MetALD is a new category of steatotic liver disease, or SLD (formerly known as fatty liver disease) that describes people who meet the criteria for metabolic dysfunction-associated steatotic liver disease, or MASLD, (formerly known as nonalcoholic fatty liver disease) but also consume significant amounts of alcohol regularly.

A person with MetALD:

  • Has an excess of fat in the liver – more than 5 to 10 percent
  • Consumes more than 140 g of alcohol per week if female (10+ drinks a week)
  • Consumes more than 210 g of alcohol per week if male (15+ drinks a week)
  • Has at least one of five cardiometabolic risk factors – obesity, high blood pressure, high cholesterol, high triglyceride, or high blood glucose levels (diabetes/prediabetes)

MetALD is a spectrum. Some cases of MetALD might act very similar to MASLD, while other cases may share more in common with alcohol-associated liver disease, or ALD.

Some people with MetALD go on to develop metabolic disfunction-associated steatohepatitis, or MASH, (formerly known as nonalcoholic steatohepatitis, or NASH), which damages the liver. MetALD also increases a person’s risk of developing heart disease, liver cancer, and cirrhosis (permanent scarring of the liver) in the future.


MetALD is most often a “silent” disease, meaning it typically has no noticeable symptoms. In some cases, a person may notice upper abdominal tenderness on the right side, fatigue, weakness, and weight loss.

Risk Factors

Although the causes of MetALD are unclear, certain conditions raise a person’s risk of developing the condition. Heavy alcohol use over time contributes to MetALD, although not everyone who drinks heavily will develop MetALD. Another common contributing factor is metabolic syndrome, a term that refers to a combination of conditions: obesity, diabetes, elevated cholesterol, and high blood pressure.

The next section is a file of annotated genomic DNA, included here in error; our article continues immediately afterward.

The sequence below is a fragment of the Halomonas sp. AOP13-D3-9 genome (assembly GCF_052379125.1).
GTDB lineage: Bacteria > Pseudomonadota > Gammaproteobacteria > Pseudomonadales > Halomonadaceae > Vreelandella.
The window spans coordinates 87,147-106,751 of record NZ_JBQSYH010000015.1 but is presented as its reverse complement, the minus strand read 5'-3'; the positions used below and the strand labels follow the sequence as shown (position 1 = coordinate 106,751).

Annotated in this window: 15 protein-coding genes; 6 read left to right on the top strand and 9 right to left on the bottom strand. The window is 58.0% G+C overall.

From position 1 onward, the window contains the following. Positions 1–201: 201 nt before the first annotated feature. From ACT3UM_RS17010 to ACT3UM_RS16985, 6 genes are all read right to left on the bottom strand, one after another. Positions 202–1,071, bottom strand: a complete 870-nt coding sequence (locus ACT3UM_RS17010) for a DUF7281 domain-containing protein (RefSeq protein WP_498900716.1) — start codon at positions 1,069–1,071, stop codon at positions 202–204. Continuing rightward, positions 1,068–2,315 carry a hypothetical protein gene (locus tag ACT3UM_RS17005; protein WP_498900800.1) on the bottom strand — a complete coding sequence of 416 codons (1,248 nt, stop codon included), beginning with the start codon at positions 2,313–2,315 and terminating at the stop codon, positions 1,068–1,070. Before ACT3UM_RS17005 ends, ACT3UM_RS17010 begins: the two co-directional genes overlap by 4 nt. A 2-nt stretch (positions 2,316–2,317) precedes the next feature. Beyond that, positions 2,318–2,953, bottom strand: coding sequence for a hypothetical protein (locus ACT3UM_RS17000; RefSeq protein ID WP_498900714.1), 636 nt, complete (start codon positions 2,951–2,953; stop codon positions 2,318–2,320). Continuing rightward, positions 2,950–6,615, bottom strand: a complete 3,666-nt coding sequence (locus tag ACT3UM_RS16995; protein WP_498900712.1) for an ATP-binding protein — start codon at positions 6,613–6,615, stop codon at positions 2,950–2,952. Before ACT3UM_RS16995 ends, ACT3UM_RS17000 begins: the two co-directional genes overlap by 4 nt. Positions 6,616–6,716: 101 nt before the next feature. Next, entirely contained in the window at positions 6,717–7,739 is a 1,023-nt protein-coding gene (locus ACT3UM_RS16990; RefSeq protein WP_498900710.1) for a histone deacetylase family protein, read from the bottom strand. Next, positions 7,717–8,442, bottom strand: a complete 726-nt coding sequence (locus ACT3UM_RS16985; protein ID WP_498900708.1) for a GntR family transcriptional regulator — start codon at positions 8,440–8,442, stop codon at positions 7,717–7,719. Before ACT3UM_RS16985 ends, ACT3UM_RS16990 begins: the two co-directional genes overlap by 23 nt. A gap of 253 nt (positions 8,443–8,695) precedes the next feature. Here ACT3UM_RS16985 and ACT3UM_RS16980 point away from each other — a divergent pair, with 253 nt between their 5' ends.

Risk factors for MetALD include

  • Heavy alcohol use
  • Obesity, especially if fat is concentrated in the belly (abdomen)
  • Metabolic syndrome
  • High cholesterol
  • High triglyceride levels in the blood
  • Type 2 diabetes or prediabetes
  • High blood pressure
  • Polycystic ovary syndrome
  • Sleep apnea
  • Underactive thyroid
  • Underactive pituitary gland

When to See a Doctor

If you have risk factors for MetALD, it’s smart to see a doctor for a thorough exam and consultation. Early detection, diagnosis, and treatment can prevent MetALD from progressing to MASH.

If you want to control your drinking but are having trouble cutting back on alcohol, you are not alone. Your doctor can help connect you with support, resources, and treatments that can help you.

Treatment Options

For people with MetALD who have no symptoms, treatment may not be needed, although a doctor may recommend lifestyle changes – including reducing alcohol intake – to prevent further fatty buildup. Recommended lifestyle changes may include:

  • Reducing alcohol intake
  • Losing extra weight
  • Eating a healthy diet
  • Getting regular exercise
  • Controlling diabetes (with medication, if needed)
  • Reducing cholesterol and triglyceride levels in the blood (with medication, if needed)
  • Talking with your doctor about other medications you’re taking that may affect your liver

If you’re trying to reduce your alcohol intake, your doctor can connect you with resources and treatments to help. Talk with your doctor about the options available to you.

Diagnostic Testing

The foremost diagnostic test for any condition is a thorough exam and consultation with a physician, including a review of your individual and family history. In addition, your physician may recommend any of the following tests or procedures, which may provide further diagnostic value:


Many of MetALD’s causes are treatable or preventable, so talk with your doctor about your risk factors. In addition, it is important to avoid alcohol, or to drink alcohol only in moderation. If you develop MetALD, it may be possible to prevent your condition from getting worse with lifestyle changes.

Learn More

Learn more about MetALD with resources from the National Institutes of Health.

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